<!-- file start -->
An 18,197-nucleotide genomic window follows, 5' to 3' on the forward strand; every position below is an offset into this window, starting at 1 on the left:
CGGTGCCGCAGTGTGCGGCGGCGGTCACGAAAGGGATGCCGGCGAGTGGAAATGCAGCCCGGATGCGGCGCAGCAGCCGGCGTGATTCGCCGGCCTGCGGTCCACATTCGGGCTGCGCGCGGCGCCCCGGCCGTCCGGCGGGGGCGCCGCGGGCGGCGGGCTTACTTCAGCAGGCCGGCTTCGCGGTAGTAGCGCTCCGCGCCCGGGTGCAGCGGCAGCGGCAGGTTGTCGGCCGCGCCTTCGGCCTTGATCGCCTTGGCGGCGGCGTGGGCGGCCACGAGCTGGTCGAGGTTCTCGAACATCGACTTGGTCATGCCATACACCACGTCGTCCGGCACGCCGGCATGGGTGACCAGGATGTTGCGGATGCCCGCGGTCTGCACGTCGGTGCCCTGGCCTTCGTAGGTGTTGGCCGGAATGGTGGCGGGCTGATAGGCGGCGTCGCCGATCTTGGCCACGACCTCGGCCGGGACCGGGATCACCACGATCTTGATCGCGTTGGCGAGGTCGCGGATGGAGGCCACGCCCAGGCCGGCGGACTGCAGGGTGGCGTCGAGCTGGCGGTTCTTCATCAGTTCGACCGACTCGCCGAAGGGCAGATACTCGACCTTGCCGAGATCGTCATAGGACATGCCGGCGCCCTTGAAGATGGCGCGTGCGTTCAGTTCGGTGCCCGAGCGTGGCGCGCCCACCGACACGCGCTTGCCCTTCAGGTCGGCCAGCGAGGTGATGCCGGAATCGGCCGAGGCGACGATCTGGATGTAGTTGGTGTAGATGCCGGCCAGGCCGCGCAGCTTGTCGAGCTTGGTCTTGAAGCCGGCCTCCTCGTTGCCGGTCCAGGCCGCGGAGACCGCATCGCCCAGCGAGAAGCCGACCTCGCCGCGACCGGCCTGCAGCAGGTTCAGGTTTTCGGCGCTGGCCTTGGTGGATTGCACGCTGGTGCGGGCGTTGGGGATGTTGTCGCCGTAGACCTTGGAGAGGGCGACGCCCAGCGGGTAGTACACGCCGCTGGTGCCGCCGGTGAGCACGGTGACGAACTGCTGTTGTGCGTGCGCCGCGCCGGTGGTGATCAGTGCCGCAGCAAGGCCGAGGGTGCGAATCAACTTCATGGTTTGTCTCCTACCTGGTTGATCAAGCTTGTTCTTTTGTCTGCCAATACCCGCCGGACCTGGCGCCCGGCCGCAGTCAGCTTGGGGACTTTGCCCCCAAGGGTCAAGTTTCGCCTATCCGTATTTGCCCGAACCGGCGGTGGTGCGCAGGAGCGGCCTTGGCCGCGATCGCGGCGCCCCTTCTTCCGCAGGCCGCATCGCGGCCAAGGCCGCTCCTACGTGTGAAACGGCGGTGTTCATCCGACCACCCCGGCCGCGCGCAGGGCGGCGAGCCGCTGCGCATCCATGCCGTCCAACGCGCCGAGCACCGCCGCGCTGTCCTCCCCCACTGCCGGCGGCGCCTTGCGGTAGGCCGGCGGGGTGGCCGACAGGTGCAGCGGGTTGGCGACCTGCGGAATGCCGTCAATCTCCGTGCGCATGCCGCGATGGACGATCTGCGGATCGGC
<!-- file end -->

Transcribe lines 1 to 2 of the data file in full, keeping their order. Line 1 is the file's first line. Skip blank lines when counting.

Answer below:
An 18,197-nucleotide genomic window follows, 5' to 3' on the forward strand; every position below is an offset into this window, starting at 1 on the left:
CGGTGCCGCAGTGTGCGGCGGCGGTCACGAAAGGGATGCCGGCGAGTGGAAATGCAGCCCGGATGCGGCGCAGCAGCCGGCGTGATTCGCCGGCCTGCGGTCCACATTCGGGCTGCGCGCGGCGCCCCGGCCGTCCGGCGGGGGCGCCGCGGGCGGCGGGCTTACTTCAGCAGGCCGGCTTCGCGGTAGTAGCGCTCCGCGCCCGGGTGCAGCGGCAGCGGCAGGTTGTCGGCCGCGCCTTCGGCCTTGATCGCCTTGGCGGCGGCGTGGGCGGCCACGAGCTGGTCGAGGTTCTCGAACATCGACTTGGTCATGCCATACACCACGTCGTCCGGCACGCCGGCATGGGTGACCAGGATGTTGCGGATGCCCGCGGTCTGCACGTCGGTGCCCTGGCCTTCGTAGGTGTTGGCCGGAATGGTGGCGGGCTGATAGGCGGCGTCGCCGATCTTGGCCACGACCTCGGCCGGGACCGGGATCACCACGATCTTGATCGCGTTGGCGAGGTCGCGGATGGAGGCCACGCCCAGGCCGGCGGACTGCAGGGTGGCGTCGAGCTGGCGGTTCTTCATCAGTTCGACCGACTCGCCGAAGGGCAGATACTCGACCTTGCCGAGATCGTCATAGGACATGCCGGCGCCCTTGAAGATGGCGCGTGCGTTCAGTTCGGTGCCCGAGCGTGGCGCGCCCACCGACACGCGCTTGCCCTTCAGGTCGGCCAGCGAGGTGATGCCGGAATCGGCCGAGGCGACGATCTGGATGTAGTTGGTGTAGATGCCGGCCAGGCCGCGCAGCTTGTCGAGCTTGGTCTTGAAGCCGGCCTCCTCGTTGCCGGTCCAGGCCGCGGAGACCGCATCGCCCAGCGAGAAGCCGACCTCGCCGCGACCGGCCTGCAGCAGGTTCAGGTTTTCGGCGCTGGCCTTGGTGGATTGCACGCTGGTGCGGGCGTTGGGGATGTTGTCGCCGTAGACCTTGGAGAGGGCGACGCCCAGCGGGTAGTACACGCCGCTGGTGCCGCCGGTGAGCACGGTGACGAACTGCTGTTGTGCGTGCGCCGCGCCGGTGGTGATCAGTGCCGCAGCAAGGCCGAGGGTGCGAATCAACTTCATGGTTTGTCTCCTACCTGGTTGATCAAGCTTGTTCTTTTGTCTGCCAATACCCGCCGGACCTGGCGCCCGGCCGCAGTCAGCTTGGGGACTTTGCCCCCAAGGGTCAAGTTTCGCCTATCCGTATTTGCCCGAACCGGCGGTGGTGCGCAGGAGCGGCCTTGGCCGCGATCGCGGCGCCCCTTCTTCCGCAGGCCGCATCGCGGCCAAGGCCGCTCCTACGTGTGAAACGGCGGTGTTCATCCGACCACCCCGGCCGCGCGCAGGGCGGCGAGCCGCTGCGCATCCATGCCGTCCAACGCGCCGAGCACCGCCGCGCTGTCCTCCCCCACTGCCGGCGGCGCCTTGCGGTAGGCCGGCGGGGTGGCCGACAGGTGCAGCGGGTTGGCGACCTGCGGAATGCCGTCAATCTCCGTGCGCATGCCGCGATGGACGATCTGCGGATCGGC